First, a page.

The New York Times recently reported that, at a rural Oregon high school, LGBT students were assigned certain Bible readings when they got into trouble. [“L.G.B.T Students in Oregon Were Bullied and Forced to Read Bible, Report Says,” May 16, 2018] According to the story, “school officials initially denied that students were required to read the Bible as punishment. But they later told investigators it was true, adding that they handed down the punishment not to promote a religion but ‘to assist students in understanding the effects of certain behaviors.’”
The article didn’t identify which readings were a part of the punishment, but the tone of the article suggested that some of my favorite Biblical readings were very likely not included:
1 Corinthians 7: 8, 32-35—“To the unmarried and the widows I say that it is well for them to remain unmarried as I am. . . . I want you to be free from anxieties. The unmarried man is anxious about the affairs of the Lord, how to please the Lord; but the married man is anxious about the affairs of the world, how to please his wife, and his interests are divided. And the unmarried woman and the virgin are anxious about the affairs of the Lord, so that they may be holy in body and spirit; but the married woman is anxious about the affairs of the world, how to please her husband. I say this for your own benefit, not to put any restraint upon you, but to promote good order and unhindered devotion to the Lord.”
Galatians 3:28—“There is no longer Jew or Greek, there is no longer slave or free, there is no longer male and female; for all of you are one in Christ Jesus.”
Luke 6:37—“‘Do not judge, and you will not be judged; do not condemn, and you will not be condemned. Forgive, and you will be forgiven.”
Matthew 22:37-40—“He said to him, ‘You shall love the Lord your God with all your heart, and with all your soul, and with all your mind.’ This is the greatest and first commandment. And a second is like it: ‘You shall love your neighbor as yourself.’ On these two commandments hang all the law and the prophets.’”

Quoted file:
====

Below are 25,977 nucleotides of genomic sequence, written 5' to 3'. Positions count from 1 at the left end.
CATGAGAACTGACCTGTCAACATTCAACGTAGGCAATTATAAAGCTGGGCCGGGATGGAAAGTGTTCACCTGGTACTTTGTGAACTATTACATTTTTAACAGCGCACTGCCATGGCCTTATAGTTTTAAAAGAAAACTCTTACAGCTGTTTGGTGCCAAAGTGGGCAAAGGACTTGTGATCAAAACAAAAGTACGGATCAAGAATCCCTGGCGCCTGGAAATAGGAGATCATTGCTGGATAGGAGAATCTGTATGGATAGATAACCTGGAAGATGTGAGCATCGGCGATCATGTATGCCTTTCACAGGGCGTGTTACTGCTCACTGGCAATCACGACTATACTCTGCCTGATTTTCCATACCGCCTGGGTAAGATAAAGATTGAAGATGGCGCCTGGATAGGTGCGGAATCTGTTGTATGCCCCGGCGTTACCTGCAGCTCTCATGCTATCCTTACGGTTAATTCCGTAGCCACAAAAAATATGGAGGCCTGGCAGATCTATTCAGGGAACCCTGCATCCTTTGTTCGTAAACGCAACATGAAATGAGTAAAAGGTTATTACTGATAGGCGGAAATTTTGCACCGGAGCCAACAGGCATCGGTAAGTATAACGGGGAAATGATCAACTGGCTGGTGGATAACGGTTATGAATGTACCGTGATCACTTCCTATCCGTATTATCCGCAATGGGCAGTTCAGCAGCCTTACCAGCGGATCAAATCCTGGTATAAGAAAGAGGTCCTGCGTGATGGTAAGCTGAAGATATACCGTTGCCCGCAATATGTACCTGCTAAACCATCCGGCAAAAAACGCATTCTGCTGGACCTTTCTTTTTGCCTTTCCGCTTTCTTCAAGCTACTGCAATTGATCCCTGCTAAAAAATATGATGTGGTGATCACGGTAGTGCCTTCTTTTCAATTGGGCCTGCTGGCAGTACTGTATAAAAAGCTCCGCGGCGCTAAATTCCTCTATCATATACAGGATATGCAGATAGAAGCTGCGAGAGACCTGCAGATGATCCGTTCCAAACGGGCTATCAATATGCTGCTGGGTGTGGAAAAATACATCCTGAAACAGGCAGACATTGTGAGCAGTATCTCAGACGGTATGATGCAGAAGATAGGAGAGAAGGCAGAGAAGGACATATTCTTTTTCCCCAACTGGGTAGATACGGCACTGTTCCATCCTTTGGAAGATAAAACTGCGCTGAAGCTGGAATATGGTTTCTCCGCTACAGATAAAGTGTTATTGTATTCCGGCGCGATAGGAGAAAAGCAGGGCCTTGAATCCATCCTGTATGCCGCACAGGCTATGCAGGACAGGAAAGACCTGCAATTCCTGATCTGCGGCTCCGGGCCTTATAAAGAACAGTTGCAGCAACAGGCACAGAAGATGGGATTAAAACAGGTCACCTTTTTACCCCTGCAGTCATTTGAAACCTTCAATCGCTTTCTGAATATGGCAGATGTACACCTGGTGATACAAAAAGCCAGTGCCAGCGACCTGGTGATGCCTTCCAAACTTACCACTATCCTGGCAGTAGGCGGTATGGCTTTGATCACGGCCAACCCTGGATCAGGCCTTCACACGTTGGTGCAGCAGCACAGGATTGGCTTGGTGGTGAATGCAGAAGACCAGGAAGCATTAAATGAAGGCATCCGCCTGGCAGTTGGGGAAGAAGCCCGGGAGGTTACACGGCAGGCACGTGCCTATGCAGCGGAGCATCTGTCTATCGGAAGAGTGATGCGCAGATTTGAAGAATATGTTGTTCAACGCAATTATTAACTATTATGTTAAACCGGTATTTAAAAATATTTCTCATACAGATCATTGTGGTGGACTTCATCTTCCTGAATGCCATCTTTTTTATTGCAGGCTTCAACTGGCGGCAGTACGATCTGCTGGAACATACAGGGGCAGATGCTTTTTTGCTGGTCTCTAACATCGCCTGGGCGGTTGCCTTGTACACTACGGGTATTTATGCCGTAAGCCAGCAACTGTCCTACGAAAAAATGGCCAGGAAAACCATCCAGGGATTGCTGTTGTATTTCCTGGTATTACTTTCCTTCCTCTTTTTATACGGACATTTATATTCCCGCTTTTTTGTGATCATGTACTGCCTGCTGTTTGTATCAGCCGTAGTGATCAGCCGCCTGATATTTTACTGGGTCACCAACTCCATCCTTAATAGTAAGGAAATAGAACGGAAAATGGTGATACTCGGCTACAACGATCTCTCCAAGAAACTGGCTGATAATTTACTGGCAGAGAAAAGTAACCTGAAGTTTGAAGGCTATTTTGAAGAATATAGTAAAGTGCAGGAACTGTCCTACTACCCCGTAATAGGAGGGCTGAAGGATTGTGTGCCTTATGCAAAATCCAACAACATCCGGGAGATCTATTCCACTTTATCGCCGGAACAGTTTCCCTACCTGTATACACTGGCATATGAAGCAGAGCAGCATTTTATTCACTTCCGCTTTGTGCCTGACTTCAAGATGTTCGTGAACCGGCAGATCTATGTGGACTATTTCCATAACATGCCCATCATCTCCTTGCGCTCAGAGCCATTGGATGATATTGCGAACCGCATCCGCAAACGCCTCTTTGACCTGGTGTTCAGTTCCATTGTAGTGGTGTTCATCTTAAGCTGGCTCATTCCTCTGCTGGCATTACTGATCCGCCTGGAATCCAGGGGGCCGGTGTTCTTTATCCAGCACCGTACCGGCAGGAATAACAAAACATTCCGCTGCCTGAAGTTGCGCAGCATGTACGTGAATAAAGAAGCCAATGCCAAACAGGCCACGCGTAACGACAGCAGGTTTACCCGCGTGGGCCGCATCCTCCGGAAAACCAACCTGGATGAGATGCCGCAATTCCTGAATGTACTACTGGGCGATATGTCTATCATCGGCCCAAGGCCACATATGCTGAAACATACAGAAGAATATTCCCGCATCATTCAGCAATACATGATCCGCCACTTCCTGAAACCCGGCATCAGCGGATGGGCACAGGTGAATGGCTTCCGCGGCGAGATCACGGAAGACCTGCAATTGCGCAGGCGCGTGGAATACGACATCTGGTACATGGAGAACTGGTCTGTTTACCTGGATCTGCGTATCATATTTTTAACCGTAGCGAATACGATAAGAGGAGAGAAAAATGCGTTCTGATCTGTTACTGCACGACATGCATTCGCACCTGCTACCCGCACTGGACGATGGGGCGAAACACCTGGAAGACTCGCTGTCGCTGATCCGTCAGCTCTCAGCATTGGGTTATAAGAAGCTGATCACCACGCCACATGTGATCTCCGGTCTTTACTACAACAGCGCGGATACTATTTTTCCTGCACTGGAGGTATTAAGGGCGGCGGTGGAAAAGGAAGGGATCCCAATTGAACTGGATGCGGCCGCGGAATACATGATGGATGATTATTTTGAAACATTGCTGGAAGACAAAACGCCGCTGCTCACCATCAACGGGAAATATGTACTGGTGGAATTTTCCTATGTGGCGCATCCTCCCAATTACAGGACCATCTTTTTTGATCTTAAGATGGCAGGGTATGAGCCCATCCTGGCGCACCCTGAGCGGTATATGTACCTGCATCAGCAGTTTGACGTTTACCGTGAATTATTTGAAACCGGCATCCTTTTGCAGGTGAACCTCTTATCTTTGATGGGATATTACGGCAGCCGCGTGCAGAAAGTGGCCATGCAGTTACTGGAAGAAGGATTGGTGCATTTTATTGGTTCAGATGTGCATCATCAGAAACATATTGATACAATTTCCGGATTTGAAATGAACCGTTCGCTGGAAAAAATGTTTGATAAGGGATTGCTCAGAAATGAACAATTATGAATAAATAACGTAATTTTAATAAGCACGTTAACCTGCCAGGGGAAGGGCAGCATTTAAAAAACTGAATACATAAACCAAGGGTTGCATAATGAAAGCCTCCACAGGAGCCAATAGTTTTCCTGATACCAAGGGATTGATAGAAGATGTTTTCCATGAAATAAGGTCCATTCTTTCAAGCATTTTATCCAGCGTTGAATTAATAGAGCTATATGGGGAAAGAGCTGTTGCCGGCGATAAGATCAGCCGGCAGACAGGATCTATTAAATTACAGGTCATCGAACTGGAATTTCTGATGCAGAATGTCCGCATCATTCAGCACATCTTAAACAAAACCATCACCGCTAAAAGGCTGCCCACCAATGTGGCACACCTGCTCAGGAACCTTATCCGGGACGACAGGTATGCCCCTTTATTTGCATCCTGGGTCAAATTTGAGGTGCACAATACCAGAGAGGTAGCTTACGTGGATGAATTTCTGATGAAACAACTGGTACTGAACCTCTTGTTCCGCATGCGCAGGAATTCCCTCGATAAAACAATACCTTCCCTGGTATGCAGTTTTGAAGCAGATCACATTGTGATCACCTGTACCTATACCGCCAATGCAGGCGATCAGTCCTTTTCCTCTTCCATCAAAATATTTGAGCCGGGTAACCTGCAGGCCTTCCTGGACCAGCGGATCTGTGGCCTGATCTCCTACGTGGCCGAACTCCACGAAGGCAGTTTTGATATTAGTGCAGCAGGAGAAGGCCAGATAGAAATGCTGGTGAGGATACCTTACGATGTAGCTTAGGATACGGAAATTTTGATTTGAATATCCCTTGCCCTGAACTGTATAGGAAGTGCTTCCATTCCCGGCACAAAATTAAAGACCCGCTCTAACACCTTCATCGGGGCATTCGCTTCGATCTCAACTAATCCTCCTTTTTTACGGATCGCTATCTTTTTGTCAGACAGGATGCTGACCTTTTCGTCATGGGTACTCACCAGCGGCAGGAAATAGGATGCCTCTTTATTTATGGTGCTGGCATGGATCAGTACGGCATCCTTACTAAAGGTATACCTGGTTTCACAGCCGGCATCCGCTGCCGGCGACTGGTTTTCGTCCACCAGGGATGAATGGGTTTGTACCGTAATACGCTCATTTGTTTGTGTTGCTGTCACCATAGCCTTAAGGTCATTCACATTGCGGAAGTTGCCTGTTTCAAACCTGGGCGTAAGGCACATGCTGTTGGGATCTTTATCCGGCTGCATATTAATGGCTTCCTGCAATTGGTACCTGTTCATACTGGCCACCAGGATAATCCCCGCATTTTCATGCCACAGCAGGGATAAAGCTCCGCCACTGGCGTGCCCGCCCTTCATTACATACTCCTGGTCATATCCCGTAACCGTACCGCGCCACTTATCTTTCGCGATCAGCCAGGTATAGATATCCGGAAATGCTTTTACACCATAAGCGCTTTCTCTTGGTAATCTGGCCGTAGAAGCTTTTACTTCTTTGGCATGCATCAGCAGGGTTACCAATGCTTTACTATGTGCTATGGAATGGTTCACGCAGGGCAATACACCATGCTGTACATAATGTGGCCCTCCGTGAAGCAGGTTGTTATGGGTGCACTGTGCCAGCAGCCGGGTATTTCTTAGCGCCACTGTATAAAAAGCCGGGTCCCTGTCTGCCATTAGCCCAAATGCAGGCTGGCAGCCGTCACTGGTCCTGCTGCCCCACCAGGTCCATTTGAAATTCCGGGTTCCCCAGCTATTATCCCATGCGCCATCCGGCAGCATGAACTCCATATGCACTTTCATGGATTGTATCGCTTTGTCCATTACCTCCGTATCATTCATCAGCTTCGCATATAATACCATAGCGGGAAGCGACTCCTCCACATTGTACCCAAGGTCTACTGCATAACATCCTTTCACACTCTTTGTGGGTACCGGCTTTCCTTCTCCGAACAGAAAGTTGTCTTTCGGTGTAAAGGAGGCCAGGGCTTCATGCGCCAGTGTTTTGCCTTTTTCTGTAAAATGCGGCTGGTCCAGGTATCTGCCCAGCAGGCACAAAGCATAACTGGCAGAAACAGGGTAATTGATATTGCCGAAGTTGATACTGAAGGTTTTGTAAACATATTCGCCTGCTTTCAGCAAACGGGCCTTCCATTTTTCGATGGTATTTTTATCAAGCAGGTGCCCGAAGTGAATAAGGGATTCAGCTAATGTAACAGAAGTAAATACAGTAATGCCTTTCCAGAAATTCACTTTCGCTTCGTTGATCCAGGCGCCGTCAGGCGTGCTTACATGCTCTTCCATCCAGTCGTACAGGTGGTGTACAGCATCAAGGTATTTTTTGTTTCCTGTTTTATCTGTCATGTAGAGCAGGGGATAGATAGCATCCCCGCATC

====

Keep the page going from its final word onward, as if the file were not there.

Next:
The Bible contains a great deal of everything—narratives, stories, lessons, poetry, commands, appeals, etc. It’s a rich tapestry of tradition, as well as an important foundation especially for those who are within the bonds of Judaism and Christianity.
But, time and time again, over and over, the Bible is used and abused in ways that are deeply unsettling. It’s not only that individuals and communities have been targeted for scorn, derision and even violence, but that in our seemingly knowledgeable and literate society, the tendency is still for large, dominant groups to use the Bible to punish and marginalize smaller, more vulnerable groups.
It’s simply unacceptable to use the Bible to belittle or demean. Those school officials stated that they wished to “assist students in understanding the effects of certain behaviors.” What about the behaviors of the school officials themselves? Did they spend even a moment reflecting on what they were doing and why?
Beyond the problematic use of the Bible as punishment in a public school setting, it’s distressing to see yet another example of the misuse of the Bible. Sure, there are individual verses that can be plucked out—for almost any purpose under the sun. But, the Bible also contains remarkable stories that are more than the sum of their individual verses. How about that story about the Good Samaritan? Or the Prodigal Son? What about all those times when Jesus chose to spend his time in the midst of the despised and downtrodden, rather than the powerful and pious?
All of this is bad enough, but it’s hard to ignore another alarming aspect of this story: the damage done to faith communities for whom the Bible is central and vital. When some people of faith choose to punish rather than welcome, to judge rather than love, to demean rather than respect, to marginalize the vulnerable rather than recognizing their dignity, we fall far short of the lessons laid out in the book that we claim to esteem as holy.
The faithful must consider prayerfully the misuse of our holy book, and invite the wisdom and courage to “understand the effects” of our own behavior, especially those certain behaviors that undermine the love of God.